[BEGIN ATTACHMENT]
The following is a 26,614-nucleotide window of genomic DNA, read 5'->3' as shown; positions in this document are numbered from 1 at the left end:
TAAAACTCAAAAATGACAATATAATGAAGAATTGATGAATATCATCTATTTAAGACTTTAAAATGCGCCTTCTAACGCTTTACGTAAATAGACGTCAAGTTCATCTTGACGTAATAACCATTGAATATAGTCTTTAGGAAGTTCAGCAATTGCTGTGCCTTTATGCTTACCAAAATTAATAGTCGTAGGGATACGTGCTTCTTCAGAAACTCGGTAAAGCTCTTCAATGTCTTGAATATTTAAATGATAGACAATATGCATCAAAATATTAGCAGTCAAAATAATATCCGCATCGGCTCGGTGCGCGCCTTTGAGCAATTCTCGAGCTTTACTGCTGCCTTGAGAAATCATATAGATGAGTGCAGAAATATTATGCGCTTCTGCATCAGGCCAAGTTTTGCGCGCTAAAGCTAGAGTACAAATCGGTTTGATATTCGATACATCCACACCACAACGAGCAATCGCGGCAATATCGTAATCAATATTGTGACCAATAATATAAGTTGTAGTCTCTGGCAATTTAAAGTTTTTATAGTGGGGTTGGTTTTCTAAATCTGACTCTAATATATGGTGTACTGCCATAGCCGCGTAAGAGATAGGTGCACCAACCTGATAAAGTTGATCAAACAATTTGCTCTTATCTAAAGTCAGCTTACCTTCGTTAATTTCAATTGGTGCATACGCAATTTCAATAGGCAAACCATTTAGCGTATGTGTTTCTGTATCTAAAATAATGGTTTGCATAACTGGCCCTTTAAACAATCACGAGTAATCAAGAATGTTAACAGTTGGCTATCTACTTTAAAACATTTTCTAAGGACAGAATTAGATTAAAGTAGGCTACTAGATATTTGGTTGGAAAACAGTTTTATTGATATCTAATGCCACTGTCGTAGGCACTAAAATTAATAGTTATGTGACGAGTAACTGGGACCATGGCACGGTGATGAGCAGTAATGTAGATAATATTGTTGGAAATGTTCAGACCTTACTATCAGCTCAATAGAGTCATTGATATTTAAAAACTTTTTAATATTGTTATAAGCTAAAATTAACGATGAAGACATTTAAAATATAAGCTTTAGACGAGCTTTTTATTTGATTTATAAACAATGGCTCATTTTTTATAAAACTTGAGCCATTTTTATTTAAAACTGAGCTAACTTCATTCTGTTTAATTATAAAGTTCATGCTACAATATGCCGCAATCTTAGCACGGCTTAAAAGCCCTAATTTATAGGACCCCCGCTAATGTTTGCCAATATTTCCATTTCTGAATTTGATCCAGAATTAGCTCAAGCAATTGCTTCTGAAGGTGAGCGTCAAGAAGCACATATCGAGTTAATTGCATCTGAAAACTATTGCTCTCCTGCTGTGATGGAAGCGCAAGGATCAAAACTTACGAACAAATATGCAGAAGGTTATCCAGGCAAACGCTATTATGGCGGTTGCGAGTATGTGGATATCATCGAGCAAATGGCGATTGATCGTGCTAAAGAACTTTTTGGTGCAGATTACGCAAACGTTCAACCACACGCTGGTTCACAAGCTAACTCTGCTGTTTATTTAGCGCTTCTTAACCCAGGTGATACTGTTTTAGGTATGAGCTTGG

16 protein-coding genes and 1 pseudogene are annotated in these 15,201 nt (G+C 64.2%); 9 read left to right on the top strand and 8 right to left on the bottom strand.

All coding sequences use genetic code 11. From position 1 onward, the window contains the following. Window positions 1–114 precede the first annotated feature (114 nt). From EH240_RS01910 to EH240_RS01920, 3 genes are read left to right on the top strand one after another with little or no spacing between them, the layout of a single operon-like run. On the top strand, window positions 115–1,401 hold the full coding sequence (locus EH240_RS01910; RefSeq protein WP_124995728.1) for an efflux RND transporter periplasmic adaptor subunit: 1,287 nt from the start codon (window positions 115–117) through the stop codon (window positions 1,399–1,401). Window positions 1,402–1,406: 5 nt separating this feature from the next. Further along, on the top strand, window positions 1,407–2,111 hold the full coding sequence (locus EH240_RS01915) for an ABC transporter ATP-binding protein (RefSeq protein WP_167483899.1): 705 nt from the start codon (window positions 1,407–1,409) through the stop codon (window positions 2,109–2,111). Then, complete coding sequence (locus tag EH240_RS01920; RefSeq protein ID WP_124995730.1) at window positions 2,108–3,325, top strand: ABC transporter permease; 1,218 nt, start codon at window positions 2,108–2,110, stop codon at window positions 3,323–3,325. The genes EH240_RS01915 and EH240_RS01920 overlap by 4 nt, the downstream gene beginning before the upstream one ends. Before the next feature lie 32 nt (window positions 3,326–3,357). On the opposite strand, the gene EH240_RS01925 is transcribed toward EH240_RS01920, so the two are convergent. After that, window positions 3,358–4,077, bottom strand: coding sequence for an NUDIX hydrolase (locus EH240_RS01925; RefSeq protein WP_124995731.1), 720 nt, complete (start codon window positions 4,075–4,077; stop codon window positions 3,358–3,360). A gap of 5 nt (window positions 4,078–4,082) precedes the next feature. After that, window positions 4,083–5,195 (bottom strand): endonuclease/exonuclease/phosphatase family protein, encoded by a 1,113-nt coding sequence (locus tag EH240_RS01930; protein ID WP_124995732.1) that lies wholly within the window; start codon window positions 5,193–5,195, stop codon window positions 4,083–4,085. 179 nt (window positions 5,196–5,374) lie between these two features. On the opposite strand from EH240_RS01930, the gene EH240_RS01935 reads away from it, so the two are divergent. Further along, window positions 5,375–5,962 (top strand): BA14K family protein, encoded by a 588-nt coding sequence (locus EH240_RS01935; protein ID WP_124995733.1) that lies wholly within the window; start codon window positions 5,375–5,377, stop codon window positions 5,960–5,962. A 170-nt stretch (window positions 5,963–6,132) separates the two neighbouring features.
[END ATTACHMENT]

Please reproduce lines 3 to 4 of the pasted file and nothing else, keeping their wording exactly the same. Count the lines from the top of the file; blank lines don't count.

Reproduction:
16 protein-coding genes and 1 pseudogene are annotated in these 15,201 nt (G+C 64.2%); 9 read left to right on the top strand and 8 right to left on the bottom strand.

All coding sequences use genetic code 11. From position 1 onward, the window contains the following. Window positions 1–114 precede the first annotated feature (114 nt). From EH240_RS01910 to EH240_RS01920, 3 genes are read left to right on the top strand one after another with little or no spacing between them, the layout of a single operon-like run. On the top strand, window positions 115–1,401 hold the full coding sequence (locus EH240_RS01910; RefSeq protein WP_124995728.1) for an efflux RND transporter periplasmic adaptor subunit: 1,287 nt from the start codon (window positions 115–117) through the stop codon (window positions 1,399–1,401). Window positions 1,402–1,406: 5 nt separating this feature from the next. Further along, on the top strand, window positions 1,407–2,111 hold the full coding sequence (locus EH240_RS01915) for an ABC transporter ATP-binding protein (RefSeq protein WP_167483899.1): 705 nt from the start codon (window positions 1,407–1,409) through the stop codon (window positions 2,109–2,111). Then, complete coding sequence (locus tag EH240_RS01920; RefSeq protein ID WP_124995730.1) at window positions 2,108–3,325, top strand: ABC transporter permease; 1,218 nt, start codon at window positions 2,108–2,110, stop codon at window positions 3,323–3,325. The genes EH240_RS01915 and EH240_RS01920 overlap by 4 nt, the downstream gene beginning before the upstream one ends. Before the next feature lie 32 nt (window positions 3,326–3,357). On the opposite strand, the gene EH240_RS01925 is transcribed toward EH240_RS01920, so the two are convergent. After that, window positions 3,358–4,077, bottom strand: coding sequence for an NUDIX hydrolase (locus EH240_RS01925; RefSeq protein WP_124995731.1), 720 nt, complete (start codon window positions 4,075–4,077; stop codon window positions 3,358–3,360). A gap of 5 nt (window positions 4,078–4,082) precedes the next feature. After that, window positions 4,083–5,195 (bottom strand): endonuclease/exonuclease/phosphatase family protein, encoded by a 1,113-nt coding sequence (locus tag EH240_RS01930; protein ID WP_124995732.1) that lies wholly within the window; start codon window positions 5,193–5,195, stop codon window positions 4,083–4,085. 179 nt (window positions 5,196–5,374) lie between these two features. On the opposite strand from EH240_RS01930, the gene EH240_RS01935 reads away from it, so the two are divergent. Further along, window positions 5,375–5,962 (top strand): BA14K family protein, encoded by a 588-nt coding sequence (locus EH240_RS01935; protein ID WP_124995733.1) that lies wholly within the window; start codon window positions 5,375–5,377, stop codon window positions 5,960–5,962. A 170-nt stretch (window positions 5,963–6,132) separates the two neighbouring features.